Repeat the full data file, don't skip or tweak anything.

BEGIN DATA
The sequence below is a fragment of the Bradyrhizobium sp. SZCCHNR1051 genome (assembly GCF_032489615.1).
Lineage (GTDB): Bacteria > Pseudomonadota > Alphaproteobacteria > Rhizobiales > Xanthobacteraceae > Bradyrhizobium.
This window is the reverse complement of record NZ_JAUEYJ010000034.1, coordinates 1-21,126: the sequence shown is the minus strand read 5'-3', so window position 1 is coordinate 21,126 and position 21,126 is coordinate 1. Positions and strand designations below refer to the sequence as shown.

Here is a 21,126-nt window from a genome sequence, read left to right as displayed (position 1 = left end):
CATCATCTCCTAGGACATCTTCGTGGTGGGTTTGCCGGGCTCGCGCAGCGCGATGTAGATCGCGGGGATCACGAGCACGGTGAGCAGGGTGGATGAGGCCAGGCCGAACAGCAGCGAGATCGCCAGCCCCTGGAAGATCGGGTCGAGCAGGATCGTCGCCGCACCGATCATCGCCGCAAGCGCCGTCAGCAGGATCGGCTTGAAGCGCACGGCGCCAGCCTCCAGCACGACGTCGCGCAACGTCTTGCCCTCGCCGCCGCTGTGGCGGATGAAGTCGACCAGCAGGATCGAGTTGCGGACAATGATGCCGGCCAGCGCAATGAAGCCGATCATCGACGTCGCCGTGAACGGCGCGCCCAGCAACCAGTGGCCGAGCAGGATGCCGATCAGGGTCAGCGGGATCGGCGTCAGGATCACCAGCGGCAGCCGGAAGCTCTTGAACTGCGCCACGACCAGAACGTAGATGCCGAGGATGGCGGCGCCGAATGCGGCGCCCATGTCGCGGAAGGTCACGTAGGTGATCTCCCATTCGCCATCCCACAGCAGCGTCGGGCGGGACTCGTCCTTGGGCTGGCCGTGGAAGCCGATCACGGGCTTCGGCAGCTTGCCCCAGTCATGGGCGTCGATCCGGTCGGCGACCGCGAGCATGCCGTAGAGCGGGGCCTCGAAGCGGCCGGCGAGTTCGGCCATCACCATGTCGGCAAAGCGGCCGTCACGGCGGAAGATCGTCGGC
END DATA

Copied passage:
The sequence below is a fragment of the Bradyrhizobium sp. SZCCHNR1051 genome (assembly GCF_032489615.1).
Lineage (GTDB): Bacteria > Pseudomonadota > Alphaproteobacteria > Rhizobiales > Xanthobacteraceae > Bradyrhizobium.
This window is the reverse complement of record NZ_JAUEYJ010000034.1, coordinates 1-21,126: the sequence shown is the minus strand read 5'-3', so window position 1 is coordinate 21,126 and position 21,126 is coordinate 1. Positions and strand designations below refer to the sequence as shown.

Here is a 21,126-nt window from a genome sequence, read left to right as displayed (position 1 = left end):
CATCATCTCCTAGGACATCTTCGTGGTGGGTTTGCCGGGCTCGCGCAGCGCGATGTAGATCGCGGGGATCACGAGCACGGTGAGCAGGGTGGATGAGGCCAGGCCGAACAGCAGCGAGATCGCCAGCCCCTGGAAGATCGGGTCGAGCAGGATCGTCGCCGCACCGATCATCGCCGCAAGCGCCGTCAGCAGGATCGGCTTGAAGCGCACGGCGCCAGCCTCCAGCACGACGTCGCGCAACGTCTTGCCCTCGCCGCCGCTGTGGCGGATGAAGTCGACCAGCAGGATCGAGTTGCGGACAATGATGCCGGCCAGCGCAATGAAGCCGATCATCGACGTCGCCGTGAACGGCGCGCCCAGCAACCAGTGGCCGAGCAGGATGCCGATCAGGGTCAGCGGGATCGGCGTCAGGATCACCAGCGGCAGCCGGAAGCTCTTGAACTGCGCCACGACCAGAACGTAGATGCCGAGGATGGCGGCGCCGAATGCGGCGCCCATGTCGCGGAAGGTCACGTAGGTGATCTCCCATTCGCCATCCCACAGCAGCGTCGGGCGGGACTCGTCCTTGGGCTGGCCGTGGAAGCCGATCACGGGCTTCGGCAGCTTGCCCCAGTCATGGGCGTCGATCCGGTCGGCGACCGCGAGCATGCCGTAGAGCGGGGCCTCGAAGCGGCCGGCGAGTTCGGCCATCACCATGTCGGCAAAGCGGCCGTCACGGCGGAAGATCGTCGGC